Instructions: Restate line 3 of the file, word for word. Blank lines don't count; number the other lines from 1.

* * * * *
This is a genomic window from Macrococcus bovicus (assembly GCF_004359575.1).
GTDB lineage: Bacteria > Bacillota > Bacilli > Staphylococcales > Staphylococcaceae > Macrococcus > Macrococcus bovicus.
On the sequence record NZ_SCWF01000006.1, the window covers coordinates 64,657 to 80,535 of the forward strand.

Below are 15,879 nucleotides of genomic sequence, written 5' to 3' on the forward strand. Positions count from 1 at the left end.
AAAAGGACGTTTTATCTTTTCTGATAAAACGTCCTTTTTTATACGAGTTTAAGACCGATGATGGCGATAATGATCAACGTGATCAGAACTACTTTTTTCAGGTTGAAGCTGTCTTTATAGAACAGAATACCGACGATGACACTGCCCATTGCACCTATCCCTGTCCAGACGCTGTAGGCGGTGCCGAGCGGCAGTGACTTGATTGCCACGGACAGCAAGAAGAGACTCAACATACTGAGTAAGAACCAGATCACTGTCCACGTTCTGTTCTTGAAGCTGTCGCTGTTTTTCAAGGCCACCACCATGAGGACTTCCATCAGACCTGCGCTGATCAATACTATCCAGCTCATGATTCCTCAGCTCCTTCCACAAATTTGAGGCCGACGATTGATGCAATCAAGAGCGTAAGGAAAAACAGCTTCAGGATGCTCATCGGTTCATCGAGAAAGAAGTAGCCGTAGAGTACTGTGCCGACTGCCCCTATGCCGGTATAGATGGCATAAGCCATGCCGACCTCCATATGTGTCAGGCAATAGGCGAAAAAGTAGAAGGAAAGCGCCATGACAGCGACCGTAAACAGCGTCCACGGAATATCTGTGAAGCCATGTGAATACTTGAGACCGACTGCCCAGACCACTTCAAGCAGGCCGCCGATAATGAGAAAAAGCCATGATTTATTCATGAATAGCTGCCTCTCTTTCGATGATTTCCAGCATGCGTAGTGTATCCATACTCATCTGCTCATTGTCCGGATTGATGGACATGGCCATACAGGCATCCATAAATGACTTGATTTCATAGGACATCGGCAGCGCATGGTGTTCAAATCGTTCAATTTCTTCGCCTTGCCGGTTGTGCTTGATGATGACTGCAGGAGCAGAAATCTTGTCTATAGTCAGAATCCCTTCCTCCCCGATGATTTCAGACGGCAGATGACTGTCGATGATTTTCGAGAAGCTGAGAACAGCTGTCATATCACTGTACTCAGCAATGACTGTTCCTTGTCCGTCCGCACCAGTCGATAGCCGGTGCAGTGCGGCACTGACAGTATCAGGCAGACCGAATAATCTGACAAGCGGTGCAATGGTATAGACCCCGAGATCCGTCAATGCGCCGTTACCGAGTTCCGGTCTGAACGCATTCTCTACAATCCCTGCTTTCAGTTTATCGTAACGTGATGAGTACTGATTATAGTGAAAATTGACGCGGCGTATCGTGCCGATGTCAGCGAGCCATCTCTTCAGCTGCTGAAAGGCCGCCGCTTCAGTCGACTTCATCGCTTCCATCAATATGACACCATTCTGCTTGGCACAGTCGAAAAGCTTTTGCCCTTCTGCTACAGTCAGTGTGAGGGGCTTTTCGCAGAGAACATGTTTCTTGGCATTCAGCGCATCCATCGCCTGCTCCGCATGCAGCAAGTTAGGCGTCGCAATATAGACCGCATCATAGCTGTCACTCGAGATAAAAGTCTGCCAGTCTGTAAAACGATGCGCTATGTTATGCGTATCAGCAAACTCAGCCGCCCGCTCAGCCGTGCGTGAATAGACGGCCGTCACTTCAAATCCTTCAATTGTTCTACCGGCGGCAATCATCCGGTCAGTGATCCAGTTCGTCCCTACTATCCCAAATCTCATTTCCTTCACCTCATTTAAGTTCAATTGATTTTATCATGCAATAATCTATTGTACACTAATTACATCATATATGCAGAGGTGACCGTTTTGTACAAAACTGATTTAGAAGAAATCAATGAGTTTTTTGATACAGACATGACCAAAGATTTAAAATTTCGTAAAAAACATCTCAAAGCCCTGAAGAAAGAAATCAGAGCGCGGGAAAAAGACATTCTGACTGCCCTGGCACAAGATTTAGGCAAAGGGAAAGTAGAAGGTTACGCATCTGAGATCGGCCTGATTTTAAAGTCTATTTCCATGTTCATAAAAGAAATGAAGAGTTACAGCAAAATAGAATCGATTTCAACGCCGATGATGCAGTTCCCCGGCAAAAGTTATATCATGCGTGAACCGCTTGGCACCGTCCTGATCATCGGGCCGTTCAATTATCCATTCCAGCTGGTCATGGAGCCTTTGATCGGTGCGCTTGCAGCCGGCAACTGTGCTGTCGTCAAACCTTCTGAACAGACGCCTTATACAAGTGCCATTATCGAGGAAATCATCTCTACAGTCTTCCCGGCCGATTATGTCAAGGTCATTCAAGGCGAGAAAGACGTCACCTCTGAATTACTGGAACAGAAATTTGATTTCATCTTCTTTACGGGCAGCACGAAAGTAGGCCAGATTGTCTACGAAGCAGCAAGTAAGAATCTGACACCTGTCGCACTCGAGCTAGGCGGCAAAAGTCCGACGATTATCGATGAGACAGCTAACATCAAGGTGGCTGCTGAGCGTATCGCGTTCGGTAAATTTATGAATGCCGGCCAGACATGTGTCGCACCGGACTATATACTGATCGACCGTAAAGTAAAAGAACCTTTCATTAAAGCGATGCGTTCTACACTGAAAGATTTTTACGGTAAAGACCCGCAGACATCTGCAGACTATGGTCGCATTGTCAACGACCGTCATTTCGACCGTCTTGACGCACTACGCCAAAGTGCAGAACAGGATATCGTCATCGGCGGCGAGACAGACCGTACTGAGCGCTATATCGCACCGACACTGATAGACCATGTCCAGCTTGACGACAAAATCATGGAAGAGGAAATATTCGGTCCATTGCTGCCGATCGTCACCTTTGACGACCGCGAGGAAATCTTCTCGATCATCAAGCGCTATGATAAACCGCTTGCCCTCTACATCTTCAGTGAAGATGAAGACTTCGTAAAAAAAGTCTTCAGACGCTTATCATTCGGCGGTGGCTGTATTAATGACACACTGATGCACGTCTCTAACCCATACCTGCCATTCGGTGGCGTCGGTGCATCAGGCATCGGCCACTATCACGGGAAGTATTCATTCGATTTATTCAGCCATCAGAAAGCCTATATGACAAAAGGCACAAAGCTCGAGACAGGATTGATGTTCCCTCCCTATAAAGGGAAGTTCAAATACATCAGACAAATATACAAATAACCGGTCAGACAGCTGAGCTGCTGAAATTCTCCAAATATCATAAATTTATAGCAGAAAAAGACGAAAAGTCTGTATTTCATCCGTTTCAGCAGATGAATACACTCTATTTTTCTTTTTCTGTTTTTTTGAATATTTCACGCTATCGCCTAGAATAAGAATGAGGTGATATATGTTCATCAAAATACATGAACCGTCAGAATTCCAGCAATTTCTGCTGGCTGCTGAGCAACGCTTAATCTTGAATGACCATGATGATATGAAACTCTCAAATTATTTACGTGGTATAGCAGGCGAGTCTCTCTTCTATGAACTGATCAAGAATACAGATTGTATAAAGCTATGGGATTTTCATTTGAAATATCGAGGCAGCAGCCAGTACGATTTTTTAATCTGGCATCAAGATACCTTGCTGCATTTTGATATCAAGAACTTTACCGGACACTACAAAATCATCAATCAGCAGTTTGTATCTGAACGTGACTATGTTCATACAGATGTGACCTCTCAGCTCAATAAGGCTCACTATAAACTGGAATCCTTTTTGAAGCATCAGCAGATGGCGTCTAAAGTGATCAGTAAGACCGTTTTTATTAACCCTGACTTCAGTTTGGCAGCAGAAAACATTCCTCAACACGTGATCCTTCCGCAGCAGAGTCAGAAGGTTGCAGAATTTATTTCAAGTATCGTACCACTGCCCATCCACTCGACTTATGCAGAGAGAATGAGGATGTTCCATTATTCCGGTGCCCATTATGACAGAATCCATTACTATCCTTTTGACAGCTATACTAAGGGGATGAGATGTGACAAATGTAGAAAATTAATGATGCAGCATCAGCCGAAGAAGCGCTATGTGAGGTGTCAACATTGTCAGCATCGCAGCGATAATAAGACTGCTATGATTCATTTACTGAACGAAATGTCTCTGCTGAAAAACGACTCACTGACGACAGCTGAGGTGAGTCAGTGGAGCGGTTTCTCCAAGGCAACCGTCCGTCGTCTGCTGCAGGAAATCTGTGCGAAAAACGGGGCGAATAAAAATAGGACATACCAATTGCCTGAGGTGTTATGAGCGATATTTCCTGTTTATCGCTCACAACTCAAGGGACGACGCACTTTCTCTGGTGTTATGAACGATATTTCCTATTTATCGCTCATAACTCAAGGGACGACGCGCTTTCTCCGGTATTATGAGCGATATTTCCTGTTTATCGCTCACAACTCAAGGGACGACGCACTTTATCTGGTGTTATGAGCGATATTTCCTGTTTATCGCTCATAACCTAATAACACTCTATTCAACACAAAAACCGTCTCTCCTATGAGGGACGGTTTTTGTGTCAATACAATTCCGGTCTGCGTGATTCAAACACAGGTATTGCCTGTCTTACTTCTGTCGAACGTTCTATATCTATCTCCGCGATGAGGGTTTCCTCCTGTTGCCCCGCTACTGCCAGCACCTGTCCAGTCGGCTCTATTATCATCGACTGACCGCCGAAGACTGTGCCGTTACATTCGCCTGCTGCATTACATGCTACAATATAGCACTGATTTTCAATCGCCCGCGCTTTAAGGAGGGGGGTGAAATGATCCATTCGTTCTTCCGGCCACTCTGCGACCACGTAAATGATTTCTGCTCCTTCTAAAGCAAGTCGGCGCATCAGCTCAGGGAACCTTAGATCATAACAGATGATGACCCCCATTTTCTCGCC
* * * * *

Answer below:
On the sequence record NZ_SCWF01000006.1, the window covers coordinates 64,657 to 80,535 of the forward strand.